Funny, highly inventive, and deeply moving, theMystery.doc is a vast, shapeshifting literary novel that reads like a page-turner. It’s a comedy, a tragedy, a big book about America. It’s unlike anything you’ve read before.
Rooted in the western United States in the decade post-9/11, the book follows a young writer and his wife as he attempts to write the follow-up to his first novel, searching for a form that will express the world as it has become, even as it continually shifts all around him. Pop-up ads, search results, web chats, snippets of conversation, lines of code, and film and television stills mix with alchemical manuscripts, classical works of literature—and the story of a man who wakes up one morning without any memory of who he is, his only clue a single blank document on his computer called themystery.doc. From text messages to The Divine Comedy, first love to artificial intelligence, the book explores what makes us human—the stories we tell, the memories we hold on to, the memories we lose—and the relationships that give our lives meaning.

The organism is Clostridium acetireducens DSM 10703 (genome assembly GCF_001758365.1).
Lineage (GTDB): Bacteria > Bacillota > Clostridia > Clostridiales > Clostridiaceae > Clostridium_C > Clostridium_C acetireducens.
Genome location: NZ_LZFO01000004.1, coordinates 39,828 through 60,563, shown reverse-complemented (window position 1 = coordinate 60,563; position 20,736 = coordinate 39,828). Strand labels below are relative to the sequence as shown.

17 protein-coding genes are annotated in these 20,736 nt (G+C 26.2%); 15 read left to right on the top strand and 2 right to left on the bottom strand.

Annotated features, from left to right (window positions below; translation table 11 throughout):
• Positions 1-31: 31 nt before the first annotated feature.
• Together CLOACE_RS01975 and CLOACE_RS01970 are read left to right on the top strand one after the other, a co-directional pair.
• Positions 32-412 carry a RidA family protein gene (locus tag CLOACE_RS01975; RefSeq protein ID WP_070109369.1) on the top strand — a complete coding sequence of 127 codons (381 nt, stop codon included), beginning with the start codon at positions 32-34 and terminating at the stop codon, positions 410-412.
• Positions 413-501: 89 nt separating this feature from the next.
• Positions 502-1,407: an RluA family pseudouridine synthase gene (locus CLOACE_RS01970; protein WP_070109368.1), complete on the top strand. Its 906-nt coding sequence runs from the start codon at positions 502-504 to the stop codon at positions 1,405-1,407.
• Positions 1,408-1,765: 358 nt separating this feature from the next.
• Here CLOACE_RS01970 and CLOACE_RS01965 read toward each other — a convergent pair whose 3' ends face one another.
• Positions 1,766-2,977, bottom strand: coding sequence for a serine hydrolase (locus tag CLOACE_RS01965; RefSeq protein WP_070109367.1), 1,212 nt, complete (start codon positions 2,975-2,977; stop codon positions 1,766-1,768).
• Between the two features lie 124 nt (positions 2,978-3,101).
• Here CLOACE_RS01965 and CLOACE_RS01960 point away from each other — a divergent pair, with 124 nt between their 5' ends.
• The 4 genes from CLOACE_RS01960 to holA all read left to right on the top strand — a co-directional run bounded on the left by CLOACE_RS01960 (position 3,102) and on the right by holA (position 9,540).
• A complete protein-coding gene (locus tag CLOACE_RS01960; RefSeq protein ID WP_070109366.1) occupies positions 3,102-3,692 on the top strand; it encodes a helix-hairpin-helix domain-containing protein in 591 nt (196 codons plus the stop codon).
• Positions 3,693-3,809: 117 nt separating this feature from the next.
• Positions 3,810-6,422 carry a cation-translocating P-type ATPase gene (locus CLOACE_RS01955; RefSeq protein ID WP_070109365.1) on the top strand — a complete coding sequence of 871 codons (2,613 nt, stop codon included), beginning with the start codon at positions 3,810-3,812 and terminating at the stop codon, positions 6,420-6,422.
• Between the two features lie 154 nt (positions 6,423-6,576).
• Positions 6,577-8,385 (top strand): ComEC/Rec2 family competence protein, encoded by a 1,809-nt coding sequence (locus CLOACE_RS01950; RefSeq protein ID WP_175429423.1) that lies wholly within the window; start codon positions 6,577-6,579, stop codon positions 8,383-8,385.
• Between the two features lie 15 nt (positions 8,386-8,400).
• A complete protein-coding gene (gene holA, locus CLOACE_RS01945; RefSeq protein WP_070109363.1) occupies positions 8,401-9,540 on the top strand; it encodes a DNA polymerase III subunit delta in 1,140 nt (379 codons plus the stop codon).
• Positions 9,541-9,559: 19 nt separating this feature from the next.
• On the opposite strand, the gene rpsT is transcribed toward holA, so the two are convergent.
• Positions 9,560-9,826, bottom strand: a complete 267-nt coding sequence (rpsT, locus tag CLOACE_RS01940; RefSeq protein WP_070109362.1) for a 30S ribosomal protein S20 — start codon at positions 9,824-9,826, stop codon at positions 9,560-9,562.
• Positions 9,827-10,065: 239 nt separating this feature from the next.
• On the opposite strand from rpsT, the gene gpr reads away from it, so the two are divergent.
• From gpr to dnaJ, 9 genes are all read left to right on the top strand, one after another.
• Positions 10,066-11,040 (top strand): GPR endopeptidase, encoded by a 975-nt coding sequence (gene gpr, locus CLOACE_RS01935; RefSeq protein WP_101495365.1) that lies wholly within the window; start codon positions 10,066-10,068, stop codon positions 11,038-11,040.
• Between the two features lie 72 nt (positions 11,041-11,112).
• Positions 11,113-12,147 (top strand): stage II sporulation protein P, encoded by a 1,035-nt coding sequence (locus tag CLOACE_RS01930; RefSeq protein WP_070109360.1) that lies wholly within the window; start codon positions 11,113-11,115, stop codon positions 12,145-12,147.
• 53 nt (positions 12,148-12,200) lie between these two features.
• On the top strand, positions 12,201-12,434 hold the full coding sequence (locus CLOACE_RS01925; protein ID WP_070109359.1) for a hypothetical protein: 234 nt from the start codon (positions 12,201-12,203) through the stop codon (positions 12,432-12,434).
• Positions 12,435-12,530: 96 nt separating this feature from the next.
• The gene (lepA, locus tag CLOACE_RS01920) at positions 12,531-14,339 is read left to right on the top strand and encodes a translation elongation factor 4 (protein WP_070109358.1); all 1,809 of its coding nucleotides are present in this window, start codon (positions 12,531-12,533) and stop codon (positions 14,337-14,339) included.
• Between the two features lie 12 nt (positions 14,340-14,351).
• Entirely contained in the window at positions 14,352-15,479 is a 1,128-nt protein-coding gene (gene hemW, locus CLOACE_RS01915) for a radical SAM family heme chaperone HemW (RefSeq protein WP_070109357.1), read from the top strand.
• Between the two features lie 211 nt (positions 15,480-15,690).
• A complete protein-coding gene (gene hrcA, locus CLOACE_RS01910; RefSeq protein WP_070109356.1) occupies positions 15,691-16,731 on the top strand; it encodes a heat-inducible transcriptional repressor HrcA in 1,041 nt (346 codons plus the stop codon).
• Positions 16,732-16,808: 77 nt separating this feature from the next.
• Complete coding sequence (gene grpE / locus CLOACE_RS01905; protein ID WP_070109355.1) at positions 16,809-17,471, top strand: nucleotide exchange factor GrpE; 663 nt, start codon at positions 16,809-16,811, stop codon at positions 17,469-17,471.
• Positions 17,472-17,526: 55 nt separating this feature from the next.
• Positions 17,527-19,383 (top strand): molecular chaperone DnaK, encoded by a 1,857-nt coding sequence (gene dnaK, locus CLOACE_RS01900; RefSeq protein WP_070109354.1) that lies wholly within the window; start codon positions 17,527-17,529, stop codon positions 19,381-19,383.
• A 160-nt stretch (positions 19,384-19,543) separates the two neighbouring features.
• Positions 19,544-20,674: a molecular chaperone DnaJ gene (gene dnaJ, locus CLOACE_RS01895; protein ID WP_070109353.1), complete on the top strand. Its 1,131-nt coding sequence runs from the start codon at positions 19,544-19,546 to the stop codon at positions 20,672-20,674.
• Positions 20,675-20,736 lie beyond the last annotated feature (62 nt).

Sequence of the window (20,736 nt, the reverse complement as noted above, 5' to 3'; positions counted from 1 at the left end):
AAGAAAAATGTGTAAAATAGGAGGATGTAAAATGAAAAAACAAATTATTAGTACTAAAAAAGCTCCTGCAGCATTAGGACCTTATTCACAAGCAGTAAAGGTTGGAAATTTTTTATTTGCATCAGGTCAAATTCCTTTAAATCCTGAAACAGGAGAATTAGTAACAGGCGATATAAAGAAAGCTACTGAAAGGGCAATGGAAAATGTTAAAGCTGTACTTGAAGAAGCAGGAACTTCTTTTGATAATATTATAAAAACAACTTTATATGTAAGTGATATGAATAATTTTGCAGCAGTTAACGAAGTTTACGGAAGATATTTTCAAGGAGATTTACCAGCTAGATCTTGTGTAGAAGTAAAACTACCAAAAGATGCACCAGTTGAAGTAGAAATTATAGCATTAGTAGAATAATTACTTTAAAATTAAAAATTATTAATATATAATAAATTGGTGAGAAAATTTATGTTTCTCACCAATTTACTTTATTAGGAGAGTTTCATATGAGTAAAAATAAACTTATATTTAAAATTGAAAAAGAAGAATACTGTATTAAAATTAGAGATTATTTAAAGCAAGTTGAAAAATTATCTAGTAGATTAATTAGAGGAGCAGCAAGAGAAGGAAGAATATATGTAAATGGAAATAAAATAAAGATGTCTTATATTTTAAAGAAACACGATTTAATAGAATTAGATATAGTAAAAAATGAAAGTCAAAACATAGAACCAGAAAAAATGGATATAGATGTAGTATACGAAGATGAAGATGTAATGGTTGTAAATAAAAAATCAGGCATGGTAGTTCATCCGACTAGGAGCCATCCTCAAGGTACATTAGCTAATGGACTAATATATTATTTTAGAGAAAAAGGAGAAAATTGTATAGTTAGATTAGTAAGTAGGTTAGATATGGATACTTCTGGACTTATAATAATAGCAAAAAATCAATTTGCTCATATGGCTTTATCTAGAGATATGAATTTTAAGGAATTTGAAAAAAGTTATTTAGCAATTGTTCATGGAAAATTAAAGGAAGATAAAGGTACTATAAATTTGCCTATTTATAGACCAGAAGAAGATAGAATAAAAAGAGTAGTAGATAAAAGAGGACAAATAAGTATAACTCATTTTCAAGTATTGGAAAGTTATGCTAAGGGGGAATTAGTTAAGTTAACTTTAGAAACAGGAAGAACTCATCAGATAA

Part love story, part memoir, part documentary, part existential whodunit, theMystery.doc is a modern epic about the quest to find something lasting in a world where everything—and everyone—is in danger of slipping away.
On the day Oliver Marks is released from jail, the man who put him there is waiting at the door. Detective Colborne wants to know the truth, and after ten years, Oliver is finally ready to tell it.
A decade ago: Oliver is one of seven young Shakespearean actors at Dellecher Classical Conservatory, a place of keen ambition and fierce competition. In this secluded world of firelight and leather-bound books, Oliver and his friends play the same roles onstage and off: hero, villain, tyrant, temptress, ingénue, extras.
But in their fourth and final year, good-natured rivalries turn ugly, and on opening night real violence invades the students’ world of make-believe. In the morning, the fourth-years find themselves facing their very own tragedy, and their greatest acting challenge yet: convincing the police, each other, and themselves that they are innocent.
If We Were Villains was named one of Bustle's Best Thriller Novels of the Year, and Mystery Scene says, "A well-written and gripping ode to the stage...A fascinating, unorthodox take on rivalry, friendship, and truth."